Time for “Speculative Story Saturday” here at Marcher Lord Press! Here is the latest installment.
There are times when it’s best to conceal oneself in plain sight. I am Cludge, or so it’s thought.
My given name is Cornelius Fander Tillian, prefect of the mountain baronies that lie hidden above Atzapar valley and the land of Celis. We are the eyes of the world, long assumed to have passed away with the last Great Age. We are the rumble at the mountaintop, the strange fire by night at the roof of the world, the unseen, though we reside in plain view of all in Celis. We are the keepers of the tenth ray.
The thing was easily done, as men by nature deceive themselves. After a minor indiscretion—of which I will not disclose further—my masters sentenced me to patrol the hinterlands where I was to attach myself to the notorious thief Tekla in anticipation of a quest, the likes of which, although unknown to its participants, has not been equaled in gravity or consequence since the last age. It’s typical: they perceive me as the half-witted brute, and I’m the only one who has a grasp of the full danger beyond the Dank Wood.
Back in the baronies, we are wispy creatures, beautiful amalgamations of wind, water, and light, skilled in elemental arts and custodians of skyward wisdom. None of which we may descend the mountains with, save to appear as the icicles on your eaves in winter or as the dew of your lawn on sultry summer mornings. As such, we are a soft voice in the minds of men, unknown to them, but speaking an understanding long since ignored.
They transformed me into the brute Cludge. As repulsive as half-giants are, I was fortunate to receive this form. Some of my fellows have been sentenced to their terms in the lowlands as wood rats, trolls, and even sludge feeders. I suspect this may be on account of the dire importance of our quest. For the entire term of my sentence, I’m a seven-foot colossus with the strength of five men.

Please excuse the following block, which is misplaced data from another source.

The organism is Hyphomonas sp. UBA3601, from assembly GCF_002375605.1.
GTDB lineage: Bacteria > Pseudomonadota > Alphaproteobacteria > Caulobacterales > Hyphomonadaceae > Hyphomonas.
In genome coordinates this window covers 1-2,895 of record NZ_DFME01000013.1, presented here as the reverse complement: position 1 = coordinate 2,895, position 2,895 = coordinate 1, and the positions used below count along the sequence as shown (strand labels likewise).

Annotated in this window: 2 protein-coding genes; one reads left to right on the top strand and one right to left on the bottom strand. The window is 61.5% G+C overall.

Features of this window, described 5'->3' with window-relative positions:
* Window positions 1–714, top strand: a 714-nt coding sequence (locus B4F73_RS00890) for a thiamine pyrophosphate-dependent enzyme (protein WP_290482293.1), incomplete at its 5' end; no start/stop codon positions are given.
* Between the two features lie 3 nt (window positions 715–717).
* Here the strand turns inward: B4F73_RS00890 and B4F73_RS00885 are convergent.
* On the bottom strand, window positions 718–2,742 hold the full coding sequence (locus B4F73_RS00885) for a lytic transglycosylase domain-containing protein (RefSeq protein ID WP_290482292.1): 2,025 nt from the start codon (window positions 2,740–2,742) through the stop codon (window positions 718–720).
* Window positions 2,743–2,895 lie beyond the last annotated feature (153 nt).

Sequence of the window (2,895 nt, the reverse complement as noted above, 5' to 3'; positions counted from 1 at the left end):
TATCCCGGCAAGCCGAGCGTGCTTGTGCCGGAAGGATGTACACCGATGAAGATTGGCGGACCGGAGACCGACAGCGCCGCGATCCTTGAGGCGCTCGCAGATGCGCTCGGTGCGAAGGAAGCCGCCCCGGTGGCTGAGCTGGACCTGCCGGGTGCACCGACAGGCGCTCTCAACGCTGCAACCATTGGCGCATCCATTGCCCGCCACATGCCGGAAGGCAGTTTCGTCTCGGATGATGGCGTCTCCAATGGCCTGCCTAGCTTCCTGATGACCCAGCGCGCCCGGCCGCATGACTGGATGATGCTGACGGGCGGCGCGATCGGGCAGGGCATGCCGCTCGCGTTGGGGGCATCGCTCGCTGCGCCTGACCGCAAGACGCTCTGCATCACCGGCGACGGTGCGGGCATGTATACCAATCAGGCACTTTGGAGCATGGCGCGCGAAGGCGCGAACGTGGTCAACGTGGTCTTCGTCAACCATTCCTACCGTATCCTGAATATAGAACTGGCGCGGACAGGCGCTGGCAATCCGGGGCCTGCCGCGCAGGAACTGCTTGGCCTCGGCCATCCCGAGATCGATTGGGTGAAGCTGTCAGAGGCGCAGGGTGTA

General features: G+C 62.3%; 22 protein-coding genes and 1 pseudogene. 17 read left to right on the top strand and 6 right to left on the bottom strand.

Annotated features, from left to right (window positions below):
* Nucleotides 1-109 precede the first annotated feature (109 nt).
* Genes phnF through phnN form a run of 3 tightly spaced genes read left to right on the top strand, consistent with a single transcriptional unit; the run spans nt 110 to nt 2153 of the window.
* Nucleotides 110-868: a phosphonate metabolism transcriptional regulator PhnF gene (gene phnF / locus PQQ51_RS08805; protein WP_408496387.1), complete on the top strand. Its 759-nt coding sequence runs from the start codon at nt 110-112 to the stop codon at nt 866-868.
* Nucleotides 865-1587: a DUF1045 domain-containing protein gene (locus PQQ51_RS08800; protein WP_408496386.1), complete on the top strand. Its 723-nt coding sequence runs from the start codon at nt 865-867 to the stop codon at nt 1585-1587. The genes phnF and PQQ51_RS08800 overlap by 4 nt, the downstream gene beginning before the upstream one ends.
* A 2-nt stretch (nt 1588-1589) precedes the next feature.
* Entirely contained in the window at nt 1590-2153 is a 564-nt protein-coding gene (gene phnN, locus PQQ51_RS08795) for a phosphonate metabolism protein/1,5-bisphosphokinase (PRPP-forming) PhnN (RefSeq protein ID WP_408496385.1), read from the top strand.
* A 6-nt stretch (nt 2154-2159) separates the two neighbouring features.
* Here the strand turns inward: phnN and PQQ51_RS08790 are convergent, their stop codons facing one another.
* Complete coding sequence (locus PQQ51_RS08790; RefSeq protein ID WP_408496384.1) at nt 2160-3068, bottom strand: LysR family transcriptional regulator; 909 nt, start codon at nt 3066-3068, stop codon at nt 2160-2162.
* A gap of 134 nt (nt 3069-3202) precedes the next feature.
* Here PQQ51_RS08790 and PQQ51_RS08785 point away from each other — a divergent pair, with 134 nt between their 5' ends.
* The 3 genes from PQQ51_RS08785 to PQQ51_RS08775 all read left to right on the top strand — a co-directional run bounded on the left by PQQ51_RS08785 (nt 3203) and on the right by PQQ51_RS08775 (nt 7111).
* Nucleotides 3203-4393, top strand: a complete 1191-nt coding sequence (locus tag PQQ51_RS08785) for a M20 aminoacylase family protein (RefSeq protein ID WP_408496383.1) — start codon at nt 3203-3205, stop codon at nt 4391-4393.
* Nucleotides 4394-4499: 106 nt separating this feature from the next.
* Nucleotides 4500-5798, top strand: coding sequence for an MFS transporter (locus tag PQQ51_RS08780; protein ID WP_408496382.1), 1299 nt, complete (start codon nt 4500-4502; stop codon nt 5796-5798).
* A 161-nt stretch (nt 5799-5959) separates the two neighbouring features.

I’ll carry my burden, but I long to return to the mountains.
Tekla imagined it was the Flow that led me to her. I played well with her and thus entered Barzallai’s quest assembly attached to her coattails, unnoticed. A few grunts, coupled with well-timed monosyllabic utterances and a feigned allegiance to Tekla, was all it took. I hide in plain sight.
Barzallai was simple: Cludge count four, I had said. His condescension in reply was palpable.
I managed to fool Abelard—he was the one who might be able to smoke me out since he is a priest-mage of the Church itinerant—with boorishness. The ear-picking and subsequent inspecting of wax (I didn’t even need to pick my nose) accomplished that, along with enthusiasm for rat and spider meat.
That’s the worst part of this: the baseness of earth, far below my mountain home. The air is wrong, somehow. It’s heavy. The earth clings to you like an orphan child, God bless it. Yet, I will be faithful to my masters and eat spider for now.
After the spider ordeal, which the effects thereof now languished unsettled in my belly, the camp relaxed, each of us loosely connected—more like arms of a starfish rather than five fingers of the same hand. They were full of human frailty: cocksure in themselves and their singular abilities. Myopic in their understanding of things, save perhaps for Abelard. They saw but a piece of the world—their own, and all revolved around their particular slice of reality. I, the idiot, the cludge, saw it in them.
In the wee hours, we reclined around the waning fire. Barzallai slept with his head perched on his quiver. Abelard and Raibert were pitched against a sizeable log. Tekla lay stretched out between the roots of an oak.
I had managed to separate myself from the group—they separated from me, more accurately— by virtue of some well-timed spider-and-rat-belch combos and a strategic spray of stout ogre-ish crepitation. It’s a simple and well-utilized maneuver common to half-giants.